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BIKES: Science on Two Wheels is Breezy Summer Fun


Reviewed by Fiona Bessey-Bushnell


ExhibitBikeSMVDo you remember biking down to the corner store as a child? Or riding bikes in the neighborhood with your friends? Or perhaps you still love feeling the wind on your face when you bike to work, at the park, or on the trails. Whether you bike or not, Richmond will be temporary home to bikes galore for the 2015 UCI Road World Championships. The new temporary exhibit at Science Museum of Virginia, BIKES: Science on Two Wheels, is timed perfectly to coincide with the visit of bike enthusiasts scoping out Richmond for the big event in the fall.

At this exhibit, you’ll explore displays with many different types of bicycles from high-tech bicycles of today, to bikes from a bygone era and bicycles all sizes, types, and shapes. Unicycle? Check. Tricycle? Check. Clown bike? Check. Tandem bicycle, collapsible bicycle, adaptive bicycle? Check, check, check. Oh, and my personal favorite, the bike with the purple-sparkly-banana-seat-and-high-rise-handle bars – with streamers!

Many of the exhibits are hands-on, where guests can explore their artistic side by making a crayon rubbing of tire treads, learn how gears work together, and feel the weight of bike frames to learn how the materials have become more streamlined. Guests can flex their muscle by powering a lightbulb with pedal power and tiny bicyclists can even take a Hot Wheels for a spin on a special racetrack inside the exhibit.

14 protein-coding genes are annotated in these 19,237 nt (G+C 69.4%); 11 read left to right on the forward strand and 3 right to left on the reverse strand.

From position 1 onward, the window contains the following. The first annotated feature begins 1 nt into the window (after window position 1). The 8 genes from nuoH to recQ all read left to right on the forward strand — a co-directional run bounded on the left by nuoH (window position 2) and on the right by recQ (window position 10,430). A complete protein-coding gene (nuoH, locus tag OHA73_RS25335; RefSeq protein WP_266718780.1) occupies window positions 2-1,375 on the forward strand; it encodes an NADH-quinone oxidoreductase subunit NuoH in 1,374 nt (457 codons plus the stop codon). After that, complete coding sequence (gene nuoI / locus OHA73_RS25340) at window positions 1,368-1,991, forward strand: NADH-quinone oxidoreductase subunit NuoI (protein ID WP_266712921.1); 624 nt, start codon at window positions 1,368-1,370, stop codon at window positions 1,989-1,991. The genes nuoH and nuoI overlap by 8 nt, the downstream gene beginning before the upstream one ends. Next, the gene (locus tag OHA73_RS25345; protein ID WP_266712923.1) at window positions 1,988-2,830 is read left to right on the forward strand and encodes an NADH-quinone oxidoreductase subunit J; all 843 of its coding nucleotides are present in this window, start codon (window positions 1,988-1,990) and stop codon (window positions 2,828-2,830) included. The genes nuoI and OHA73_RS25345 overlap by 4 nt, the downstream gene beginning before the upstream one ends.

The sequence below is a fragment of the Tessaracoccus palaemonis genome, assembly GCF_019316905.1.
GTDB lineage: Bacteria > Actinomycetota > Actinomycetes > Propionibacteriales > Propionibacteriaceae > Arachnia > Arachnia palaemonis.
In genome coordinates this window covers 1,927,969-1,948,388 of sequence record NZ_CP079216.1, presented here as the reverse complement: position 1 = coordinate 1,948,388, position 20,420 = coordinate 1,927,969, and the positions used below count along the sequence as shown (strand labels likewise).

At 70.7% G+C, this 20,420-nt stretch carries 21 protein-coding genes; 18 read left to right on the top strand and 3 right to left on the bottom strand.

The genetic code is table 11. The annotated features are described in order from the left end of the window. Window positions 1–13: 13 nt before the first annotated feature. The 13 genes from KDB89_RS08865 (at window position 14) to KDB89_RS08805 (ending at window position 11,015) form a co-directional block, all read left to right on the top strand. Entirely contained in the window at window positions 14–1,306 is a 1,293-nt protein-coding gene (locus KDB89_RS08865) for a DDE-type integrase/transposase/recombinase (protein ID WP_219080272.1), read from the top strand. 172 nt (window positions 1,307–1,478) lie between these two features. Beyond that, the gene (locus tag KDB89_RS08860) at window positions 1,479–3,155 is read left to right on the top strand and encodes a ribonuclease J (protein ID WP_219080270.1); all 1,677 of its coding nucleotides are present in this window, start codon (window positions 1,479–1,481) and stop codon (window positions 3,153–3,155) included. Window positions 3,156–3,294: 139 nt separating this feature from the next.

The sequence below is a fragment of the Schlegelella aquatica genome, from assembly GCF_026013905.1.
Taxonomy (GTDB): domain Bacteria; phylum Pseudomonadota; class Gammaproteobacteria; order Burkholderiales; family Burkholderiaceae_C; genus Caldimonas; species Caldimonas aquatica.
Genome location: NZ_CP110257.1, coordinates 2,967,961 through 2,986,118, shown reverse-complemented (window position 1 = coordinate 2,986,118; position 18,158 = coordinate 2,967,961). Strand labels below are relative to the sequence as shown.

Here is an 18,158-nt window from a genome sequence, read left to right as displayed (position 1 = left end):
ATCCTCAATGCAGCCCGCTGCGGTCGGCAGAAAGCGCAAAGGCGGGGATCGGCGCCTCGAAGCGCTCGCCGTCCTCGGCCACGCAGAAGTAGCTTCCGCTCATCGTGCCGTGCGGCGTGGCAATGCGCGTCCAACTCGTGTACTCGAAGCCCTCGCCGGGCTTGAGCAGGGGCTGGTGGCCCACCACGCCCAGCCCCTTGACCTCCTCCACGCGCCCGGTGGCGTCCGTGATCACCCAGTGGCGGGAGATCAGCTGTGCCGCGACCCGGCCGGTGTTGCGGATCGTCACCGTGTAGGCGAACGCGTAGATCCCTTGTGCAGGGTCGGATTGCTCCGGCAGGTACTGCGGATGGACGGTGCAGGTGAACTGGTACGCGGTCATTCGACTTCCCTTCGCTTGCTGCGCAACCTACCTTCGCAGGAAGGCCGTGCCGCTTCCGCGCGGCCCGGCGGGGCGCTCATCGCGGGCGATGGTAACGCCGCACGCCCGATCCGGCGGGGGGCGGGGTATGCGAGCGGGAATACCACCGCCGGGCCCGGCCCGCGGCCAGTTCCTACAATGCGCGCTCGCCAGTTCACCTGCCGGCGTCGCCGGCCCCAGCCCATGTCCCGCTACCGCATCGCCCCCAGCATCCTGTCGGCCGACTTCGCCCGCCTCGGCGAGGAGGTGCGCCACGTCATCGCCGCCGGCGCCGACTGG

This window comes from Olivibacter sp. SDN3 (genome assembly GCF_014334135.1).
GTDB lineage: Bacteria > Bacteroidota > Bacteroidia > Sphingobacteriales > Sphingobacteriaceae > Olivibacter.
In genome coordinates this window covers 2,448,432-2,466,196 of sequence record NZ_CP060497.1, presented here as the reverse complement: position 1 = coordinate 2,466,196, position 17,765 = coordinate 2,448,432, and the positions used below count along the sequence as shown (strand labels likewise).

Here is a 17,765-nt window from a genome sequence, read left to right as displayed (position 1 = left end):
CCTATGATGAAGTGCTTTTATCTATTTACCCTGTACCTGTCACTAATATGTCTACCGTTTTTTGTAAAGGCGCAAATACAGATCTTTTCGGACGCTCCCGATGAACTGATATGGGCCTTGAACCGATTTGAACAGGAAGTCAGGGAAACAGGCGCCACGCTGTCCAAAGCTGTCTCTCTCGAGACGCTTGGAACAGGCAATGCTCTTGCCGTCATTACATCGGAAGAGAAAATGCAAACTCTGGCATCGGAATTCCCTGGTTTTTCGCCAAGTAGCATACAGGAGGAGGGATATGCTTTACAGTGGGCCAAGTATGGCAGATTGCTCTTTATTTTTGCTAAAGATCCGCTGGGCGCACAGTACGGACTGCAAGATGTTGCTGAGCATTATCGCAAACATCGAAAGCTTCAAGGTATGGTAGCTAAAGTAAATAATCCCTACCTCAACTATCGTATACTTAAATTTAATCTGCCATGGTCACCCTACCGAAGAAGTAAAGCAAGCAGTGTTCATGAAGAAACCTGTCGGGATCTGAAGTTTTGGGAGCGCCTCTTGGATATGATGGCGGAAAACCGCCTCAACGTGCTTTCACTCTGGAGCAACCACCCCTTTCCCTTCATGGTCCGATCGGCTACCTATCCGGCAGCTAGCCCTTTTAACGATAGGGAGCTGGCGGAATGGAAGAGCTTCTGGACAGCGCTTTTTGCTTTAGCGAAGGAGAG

This chrome low rider looked like “a bike made of real gold!’
This chrome low rider looked like “a bike made of real gold!’

There is something for everyone in this exhibit. A rare chainless bike (powered by a driveshaft) fascinated my 9-year-old. My 7-year-old was impressed with a chrome low rider. The chrome is polished to a gold tone, so as my son said, “It looks like a bike made of real gold!” In addition to her luster, this beauty, reminiscent of an automobile, showcased elaborate high-rise handlebars adorned with several shiny mirrors, a horn, a headlamp, extra chains, bling, and white-wall tires.

By exploring force and motion, energy, aerodynamics, and engineering, guests of all ages learn the science behind this 2-wheeled (or more) balancing act. The evolution of bicycles is also highlighted throughout the exhibit. My sons enjoyed learning about old-fashioned designs, although their sense of old-fahioned is a little off. One of my boys asked, “Mommy, did you ride a penny-farthing bike?” Nice. But give me a banana-seat bike any day and I am ready to ride.

The good news for families is guests of all ages will appreciate BIKES: Science on Two Wheels. Younger children can enjoy most portions of the exhibit with guidance. You will want to set aside at least forty-five minutes to explore all this enriching exhibit has to offer. As an added bonus, historic photographs of Richmond cyclists, as well as cycling finish line sketches by Greig Leach are displayed in adjacent areas of the museum.

The exhibit is open now through September 27. Museum hours are Tuesday through Saturday from 9:30 to 5:00 p.m. and Sunday 11:30 to 5:00 p.m. Tickets for adults (exhibits only) are $11.00. Adults ages 60 and older and children between the ages of 4 to 12 receive a $1 discount off general admission prices. Children 3 and under are admitted free with a paid adult. Active military receive free admission to exhibits.



Fiona Bessey-Bushnell is an occupational therapist and writer who lives in the West End. She enjoys exploring all the exciting places Richmond has to offer with her husband and two sons.

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